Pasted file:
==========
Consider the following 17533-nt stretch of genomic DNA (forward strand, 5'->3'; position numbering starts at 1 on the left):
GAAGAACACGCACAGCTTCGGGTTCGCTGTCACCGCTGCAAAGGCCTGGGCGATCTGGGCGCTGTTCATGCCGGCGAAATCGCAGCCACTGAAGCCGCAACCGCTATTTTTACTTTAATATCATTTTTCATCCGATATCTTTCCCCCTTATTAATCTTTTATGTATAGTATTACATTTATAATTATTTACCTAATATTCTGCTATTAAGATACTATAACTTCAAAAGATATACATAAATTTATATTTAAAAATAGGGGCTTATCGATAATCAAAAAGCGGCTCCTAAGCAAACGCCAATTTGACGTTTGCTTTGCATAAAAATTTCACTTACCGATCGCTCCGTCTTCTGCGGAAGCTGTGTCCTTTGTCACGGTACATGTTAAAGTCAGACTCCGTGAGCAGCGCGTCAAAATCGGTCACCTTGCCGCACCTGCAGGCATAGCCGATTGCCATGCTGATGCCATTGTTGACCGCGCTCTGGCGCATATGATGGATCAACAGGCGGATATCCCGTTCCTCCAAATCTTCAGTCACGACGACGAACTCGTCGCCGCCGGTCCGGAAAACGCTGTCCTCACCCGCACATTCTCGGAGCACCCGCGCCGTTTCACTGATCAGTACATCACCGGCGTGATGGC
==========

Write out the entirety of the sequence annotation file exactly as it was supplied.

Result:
Consider the following 17533-nt stretch of genomic DNA (forward strand, 5'->3'; position numbering starts at 1 on the left):
GAAGAACACGCACAGCTTCGGGTTCGCTGTCACCGCTGCAAAGGCCTGGGCGATCTGGGCGCTGTTCATGCCGGCGAAATCGCAGCCACTGAAGCCGCAACCGCTATTTTTACTTTAATATCATTTTTCATCCGATATCTTTCCCCCTTATTAATCTTTTATGTATAGTATTACATTTATAATTATTTACCTAATATTCTGCTATTAAGATACTATAACTTCAAAAGATATACATAAATTTATATTTAAAAATAGGGGCTTATCGATAATCAAAAAGCGGCTCCTAAGCAAACGCCAATTTGACGTTTGCTTTGCATAAAAATTTCACTTACCGATCGCTCCGTCTTCTGCGGAAGCTGTGTCCTTTGTCACGGTACATGTTAAAGTCAGACTCCGTGAGCAGCGCGTCAAAATCGGTCACCTTGCCGCACCTGCAGGCATAGCCGATTGCCATGCTGATGCCATTGTTGACCGCGCTCTGGCGCATATGATGGATCAACAGGCGGATATCCCGTTCCTCCAAATCTTCAGTCACGACGACGAACTCGTCGCCGCCGGTCCGGAAAACGCTGTCCTCACCCGCACATTCTCGGAGCACCCGCGCCGTTTCACTGATCAGTACATCACCGGCGTGATGGC